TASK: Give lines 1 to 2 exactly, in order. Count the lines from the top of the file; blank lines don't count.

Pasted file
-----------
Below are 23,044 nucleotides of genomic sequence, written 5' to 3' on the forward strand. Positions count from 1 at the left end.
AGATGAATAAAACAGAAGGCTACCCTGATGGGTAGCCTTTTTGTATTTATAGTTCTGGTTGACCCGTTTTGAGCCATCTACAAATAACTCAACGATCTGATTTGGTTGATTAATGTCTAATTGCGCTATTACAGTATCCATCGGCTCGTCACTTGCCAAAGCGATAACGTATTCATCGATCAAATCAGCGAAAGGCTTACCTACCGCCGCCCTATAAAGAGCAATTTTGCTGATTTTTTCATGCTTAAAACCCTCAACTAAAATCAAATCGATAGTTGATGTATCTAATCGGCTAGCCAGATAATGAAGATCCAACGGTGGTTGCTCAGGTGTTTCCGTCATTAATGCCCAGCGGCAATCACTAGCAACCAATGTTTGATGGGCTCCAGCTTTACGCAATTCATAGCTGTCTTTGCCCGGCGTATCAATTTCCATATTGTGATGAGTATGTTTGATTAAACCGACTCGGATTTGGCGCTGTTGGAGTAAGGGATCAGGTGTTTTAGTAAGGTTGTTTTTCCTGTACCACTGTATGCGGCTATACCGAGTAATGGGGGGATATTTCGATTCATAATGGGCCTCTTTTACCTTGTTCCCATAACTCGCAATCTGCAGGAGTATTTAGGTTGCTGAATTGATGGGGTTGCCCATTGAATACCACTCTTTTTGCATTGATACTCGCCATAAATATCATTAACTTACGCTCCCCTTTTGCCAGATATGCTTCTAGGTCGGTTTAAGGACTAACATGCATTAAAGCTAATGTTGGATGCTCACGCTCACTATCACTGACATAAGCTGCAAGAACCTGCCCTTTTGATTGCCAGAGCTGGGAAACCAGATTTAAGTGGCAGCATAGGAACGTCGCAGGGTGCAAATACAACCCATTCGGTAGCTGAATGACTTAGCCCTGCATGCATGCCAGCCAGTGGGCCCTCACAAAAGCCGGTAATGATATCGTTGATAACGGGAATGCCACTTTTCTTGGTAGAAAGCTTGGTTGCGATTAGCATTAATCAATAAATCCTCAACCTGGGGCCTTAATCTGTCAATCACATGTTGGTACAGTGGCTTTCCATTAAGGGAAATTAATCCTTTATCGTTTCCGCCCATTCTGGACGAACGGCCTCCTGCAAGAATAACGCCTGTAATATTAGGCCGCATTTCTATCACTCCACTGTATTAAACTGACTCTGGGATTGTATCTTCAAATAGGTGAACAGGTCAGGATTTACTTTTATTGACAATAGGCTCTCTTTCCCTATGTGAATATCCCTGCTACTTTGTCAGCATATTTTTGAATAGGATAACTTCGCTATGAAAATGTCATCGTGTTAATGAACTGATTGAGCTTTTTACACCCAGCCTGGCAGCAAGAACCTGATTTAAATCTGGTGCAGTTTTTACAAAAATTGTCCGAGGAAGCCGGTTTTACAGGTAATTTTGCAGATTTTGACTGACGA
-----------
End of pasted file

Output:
Below are 23,044 nucleotides of genomic sequence, written 5' to 3' on the forward strand. Positions count from 1 at the left end.
AGATGAATAAAACAGAAGGCTACCCTGATGGGTAGCCTTTTTGTATTTATAGTTCTGGTTGACCCGTTTTGAGCCATCTACAAATAACTCAACGATCTGATTTGGTTGATTAATGTCTAATTGCGCTATTACAGTATCCATCGGCTCGTCACTTGCCAAAGCGATAACGTATTCATCGATCAAATCAGCGAAAGGCTTACCTACCGCCGCCCTATAAAGAGCAATTTTGCTGATTTTTTCATGCTTAAAACCCTCAACTAAAATCAAATCGATAGTTGATGTATCTAATCGGCTAGCCAGATAATGAAGATCCAACGGTGGTTGCTCAGGTGTTTCCGTCATTAATGCCCAGCGGCAATCACTAGCAACCAATGTTTGATGGGCTCCAGCTTTACGCAATTCATAGCTGTCTTTGCCCGGCGTATCAATTTCCATATTGTGATGAGTATGTTTGATTAAACCGACTCGGATTTGGCGCTGTTGGAGTAAGGGATCAGGTGTTTTAGTAAGGTTGTTTTTCCTGTACCACTGTATGCGGCTATACCGAGTAATGGGGGGATATTTCGATTCATAATGGGCCTCTTTTACCTTGTTCCCATAACTCGCAATCTGCAGGAGTATTTAGGTTGCTGAATTGATGGGGTTGCCCATTGAATACCACTCTTTTTGCATTGATACTCGCCATAAATATCATTAACTTACGCTCCCCTTTTGCCAGATATGCTTCTAGGTCGGTTTAAGGACTAACATGCATTAAAGCTAATGTTGGATGCTCACGCTCACTATCACTGACATAAGCTGCAAGAACCTGCCCTTTTGATTGCCAGAGCTGGGAAACCAGATTTAAGTGGCAGCATAGGAACGTCGCAGGGTGCAAATACAACCCATTCGGTAGCTGAATGACTTAGCCCTGCATGCATGCCAGCCAGTGGGCCCTCACAAAAGCCGGTAATGATATCGTTGATAACGGGAATGCCACTTTTCTTGGTAGAAAGCTTGGTTGCGATTAGCATTAATCAATAAATCCTCAACCTGGGGCCTTAATCTGTCAATCACATGTTGGTACAGTGGCTTTCCATTAAGGGAAATTAATCCTTTATCGTTTCCGCCCATTCTGGACGAACGGCCTCCTGCAAGAATAACGCCTGTAATATTAGGCCGCATTTCTATCACTCCACTGTATTAAACTGACTCTGGGATTGTATCTTCAAATAGGTGAACAGGTCAGGATTTACTTTTATTGACAATAGGCTCTCTTTCCCTATGTGAATATCCCTGCTACTTTGTCAGCATATTTTTGAATAGGATAACTTCGCTATGAAAATGTCATCGTGTTAATGAACTGATTGAGCTTTTTACACCCAGCCTGGCAGCAAGAACCTGATTTAAATCTGGTGCAGTTTTTACAAAAATTGTCCGAGGAAGCCGGTTTTACAGGTAATTTTGCAGATTTTGACTGACGA